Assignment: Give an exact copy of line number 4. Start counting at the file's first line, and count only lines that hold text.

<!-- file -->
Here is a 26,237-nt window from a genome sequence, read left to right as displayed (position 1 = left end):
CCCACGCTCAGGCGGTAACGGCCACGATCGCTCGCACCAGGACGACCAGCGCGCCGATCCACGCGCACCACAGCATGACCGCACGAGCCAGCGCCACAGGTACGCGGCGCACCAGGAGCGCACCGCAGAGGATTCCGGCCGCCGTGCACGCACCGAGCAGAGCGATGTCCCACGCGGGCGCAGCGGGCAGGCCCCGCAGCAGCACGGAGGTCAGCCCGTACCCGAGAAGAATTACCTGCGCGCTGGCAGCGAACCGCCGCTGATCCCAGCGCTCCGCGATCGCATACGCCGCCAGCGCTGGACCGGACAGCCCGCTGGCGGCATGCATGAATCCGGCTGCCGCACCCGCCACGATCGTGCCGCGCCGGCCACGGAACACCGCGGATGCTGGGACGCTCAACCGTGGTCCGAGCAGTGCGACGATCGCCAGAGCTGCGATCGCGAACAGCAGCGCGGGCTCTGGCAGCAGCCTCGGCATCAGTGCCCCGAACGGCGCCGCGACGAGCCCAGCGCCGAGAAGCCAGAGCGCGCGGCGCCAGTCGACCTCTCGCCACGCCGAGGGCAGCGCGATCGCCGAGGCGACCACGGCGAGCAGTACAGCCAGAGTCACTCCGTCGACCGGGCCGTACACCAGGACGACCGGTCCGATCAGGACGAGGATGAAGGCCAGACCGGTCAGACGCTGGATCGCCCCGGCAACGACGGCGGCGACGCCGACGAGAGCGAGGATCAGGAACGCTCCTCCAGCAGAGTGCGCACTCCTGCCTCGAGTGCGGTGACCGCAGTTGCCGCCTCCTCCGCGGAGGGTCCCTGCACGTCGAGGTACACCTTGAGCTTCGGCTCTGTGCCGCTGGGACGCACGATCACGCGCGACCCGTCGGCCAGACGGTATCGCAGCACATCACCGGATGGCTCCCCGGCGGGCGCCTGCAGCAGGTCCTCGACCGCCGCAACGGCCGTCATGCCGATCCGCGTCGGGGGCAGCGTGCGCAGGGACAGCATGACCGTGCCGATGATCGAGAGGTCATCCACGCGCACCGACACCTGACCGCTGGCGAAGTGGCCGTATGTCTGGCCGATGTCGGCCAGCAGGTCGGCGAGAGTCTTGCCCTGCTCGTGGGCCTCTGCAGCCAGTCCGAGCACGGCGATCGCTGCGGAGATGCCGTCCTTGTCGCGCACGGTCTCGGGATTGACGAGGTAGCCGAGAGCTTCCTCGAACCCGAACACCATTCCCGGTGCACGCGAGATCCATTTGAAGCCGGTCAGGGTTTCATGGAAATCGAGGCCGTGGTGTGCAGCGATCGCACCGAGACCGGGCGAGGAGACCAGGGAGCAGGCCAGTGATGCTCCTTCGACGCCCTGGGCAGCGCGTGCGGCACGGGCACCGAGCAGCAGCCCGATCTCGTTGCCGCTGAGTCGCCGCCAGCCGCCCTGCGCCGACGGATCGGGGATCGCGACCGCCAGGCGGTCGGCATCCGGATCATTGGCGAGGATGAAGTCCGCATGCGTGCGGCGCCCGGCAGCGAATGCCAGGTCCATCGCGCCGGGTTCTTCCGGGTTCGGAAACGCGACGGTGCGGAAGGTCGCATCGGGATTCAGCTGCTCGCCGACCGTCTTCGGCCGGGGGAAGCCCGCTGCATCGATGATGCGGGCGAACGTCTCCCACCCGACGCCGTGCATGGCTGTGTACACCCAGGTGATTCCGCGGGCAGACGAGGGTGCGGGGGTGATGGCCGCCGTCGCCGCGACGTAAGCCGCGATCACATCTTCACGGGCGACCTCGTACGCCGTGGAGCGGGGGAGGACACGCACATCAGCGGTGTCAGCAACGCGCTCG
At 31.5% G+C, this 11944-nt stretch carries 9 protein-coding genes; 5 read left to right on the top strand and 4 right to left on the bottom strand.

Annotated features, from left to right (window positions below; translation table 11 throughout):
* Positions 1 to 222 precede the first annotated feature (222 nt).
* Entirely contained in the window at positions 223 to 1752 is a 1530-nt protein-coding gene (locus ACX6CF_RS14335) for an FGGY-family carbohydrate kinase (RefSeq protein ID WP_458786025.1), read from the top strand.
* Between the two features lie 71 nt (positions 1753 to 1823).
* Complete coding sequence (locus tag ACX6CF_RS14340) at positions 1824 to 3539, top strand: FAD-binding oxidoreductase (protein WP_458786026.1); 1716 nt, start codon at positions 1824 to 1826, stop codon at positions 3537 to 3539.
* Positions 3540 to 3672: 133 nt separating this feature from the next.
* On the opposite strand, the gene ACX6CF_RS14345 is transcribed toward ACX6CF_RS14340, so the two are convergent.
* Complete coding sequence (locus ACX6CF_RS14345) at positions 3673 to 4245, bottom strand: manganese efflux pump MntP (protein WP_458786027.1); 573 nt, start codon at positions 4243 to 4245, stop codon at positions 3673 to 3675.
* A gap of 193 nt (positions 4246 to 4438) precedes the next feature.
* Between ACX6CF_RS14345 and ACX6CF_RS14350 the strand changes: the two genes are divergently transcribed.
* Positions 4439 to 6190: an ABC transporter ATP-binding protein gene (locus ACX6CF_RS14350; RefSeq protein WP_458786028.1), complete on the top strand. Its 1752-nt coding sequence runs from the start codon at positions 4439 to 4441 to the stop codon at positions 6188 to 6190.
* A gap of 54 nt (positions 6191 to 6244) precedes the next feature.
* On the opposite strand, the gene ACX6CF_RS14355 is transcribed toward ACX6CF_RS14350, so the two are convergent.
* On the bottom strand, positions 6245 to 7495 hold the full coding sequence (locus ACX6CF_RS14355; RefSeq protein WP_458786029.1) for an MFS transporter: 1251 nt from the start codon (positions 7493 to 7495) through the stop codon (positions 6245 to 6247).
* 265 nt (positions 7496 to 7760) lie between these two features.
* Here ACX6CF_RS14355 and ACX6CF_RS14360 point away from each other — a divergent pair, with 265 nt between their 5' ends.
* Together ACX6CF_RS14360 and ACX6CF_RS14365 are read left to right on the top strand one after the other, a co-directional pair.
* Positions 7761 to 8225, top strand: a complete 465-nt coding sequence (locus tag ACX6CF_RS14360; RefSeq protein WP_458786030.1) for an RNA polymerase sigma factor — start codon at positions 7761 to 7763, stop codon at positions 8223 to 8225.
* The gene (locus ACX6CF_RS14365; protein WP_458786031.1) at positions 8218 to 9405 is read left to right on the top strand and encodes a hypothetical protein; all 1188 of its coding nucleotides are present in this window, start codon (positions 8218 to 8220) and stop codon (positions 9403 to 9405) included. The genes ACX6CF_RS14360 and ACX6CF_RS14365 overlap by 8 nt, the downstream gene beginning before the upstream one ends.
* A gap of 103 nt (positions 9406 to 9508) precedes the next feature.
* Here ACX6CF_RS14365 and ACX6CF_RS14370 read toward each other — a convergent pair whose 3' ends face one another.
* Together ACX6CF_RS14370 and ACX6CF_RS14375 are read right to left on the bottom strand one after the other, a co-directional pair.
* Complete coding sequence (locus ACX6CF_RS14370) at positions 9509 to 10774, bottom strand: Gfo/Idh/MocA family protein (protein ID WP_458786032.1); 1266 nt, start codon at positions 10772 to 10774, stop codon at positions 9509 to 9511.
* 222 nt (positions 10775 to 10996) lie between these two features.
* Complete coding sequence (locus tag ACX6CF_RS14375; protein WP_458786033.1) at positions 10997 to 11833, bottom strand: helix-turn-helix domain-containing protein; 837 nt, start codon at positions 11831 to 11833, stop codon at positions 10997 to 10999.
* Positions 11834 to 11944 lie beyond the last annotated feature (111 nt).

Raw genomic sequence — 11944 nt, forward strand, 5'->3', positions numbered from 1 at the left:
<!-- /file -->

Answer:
Annotated features, from left to right (window positions below; translation table 11 throughout):